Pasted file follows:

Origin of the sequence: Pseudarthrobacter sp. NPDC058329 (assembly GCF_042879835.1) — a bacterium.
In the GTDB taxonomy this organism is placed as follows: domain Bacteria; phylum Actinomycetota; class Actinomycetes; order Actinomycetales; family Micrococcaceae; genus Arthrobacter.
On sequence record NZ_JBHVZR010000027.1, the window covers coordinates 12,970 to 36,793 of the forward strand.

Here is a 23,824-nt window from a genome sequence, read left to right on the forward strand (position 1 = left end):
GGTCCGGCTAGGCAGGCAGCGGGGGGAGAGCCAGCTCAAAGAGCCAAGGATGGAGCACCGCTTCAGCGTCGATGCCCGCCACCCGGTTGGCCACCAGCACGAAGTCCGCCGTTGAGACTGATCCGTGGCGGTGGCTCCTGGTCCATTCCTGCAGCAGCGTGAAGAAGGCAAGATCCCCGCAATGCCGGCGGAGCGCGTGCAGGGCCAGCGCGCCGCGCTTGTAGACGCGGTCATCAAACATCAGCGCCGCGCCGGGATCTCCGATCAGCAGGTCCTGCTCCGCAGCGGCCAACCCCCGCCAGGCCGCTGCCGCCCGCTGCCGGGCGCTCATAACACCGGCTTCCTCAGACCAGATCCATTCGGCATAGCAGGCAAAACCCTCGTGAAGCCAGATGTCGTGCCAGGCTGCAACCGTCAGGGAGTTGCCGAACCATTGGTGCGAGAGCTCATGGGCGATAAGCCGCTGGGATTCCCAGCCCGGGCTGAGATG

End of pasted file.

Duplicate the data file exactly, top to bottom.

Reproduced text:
Origin of the sequence: Pseudarthrobacter sp. NPDC058329 (assembly GCF_042879835.1) — a bacterium.
In the GTDB taxonomy this organism is placed as follows: domain Bacteria; phylum Actinomycetota; class Actinomycetes; order Actinomycetales; family Micrococcaceae; genus Arthrobacter.
On sequence record NZ_JBHVZR010000027.1, the window covers coordinates 12,970 to 36,793 of the forward strand.

Here is a 23,824-nt window from a genome sequence, read left to right on the forward strand (position 1 = left end):
GGTCCGGCTAGGCAGGCAGCGGGGGGAGAGCCAGCTCAAAGAGCCAAGGATGGAGCACCGCTTCAGCGTCGATGCCCGCCACCCGGTTGGCCACCAGCACGAAGTCCGCCGTTGAGACTGATCCGTGGCGGTGGCTCCTGGTCCATTCCTGCAGCAGCGTGAAGAAGGCAAGATCCCCGCAATGCCGGCGGAGCGCGTGCAGGGCCAGCGCGCCGCGCTTGTAGACGCGGTCATCAAACATCAGCGCCGCGCCGGGATCTCCGATCAGCAGGTCCTGCTCCGCAGCGGCCAACCCCCGCCAGGCCGCTGCCGCCCGCTGCCGGGCGCTCATAACACCGGCTTCCTCAGACCAGATCCATTCGGCATAGCAGGCAAAACCCTCGTGAAGCCAGATGTCGTGCCAGGCTGCAACCGTCAGGGAGTTGCCGAACCATTGGTGCGAGAGCTCATGGGCGATAAGCCGCTGGGATTCCCAGCCCGGGCTGAGATG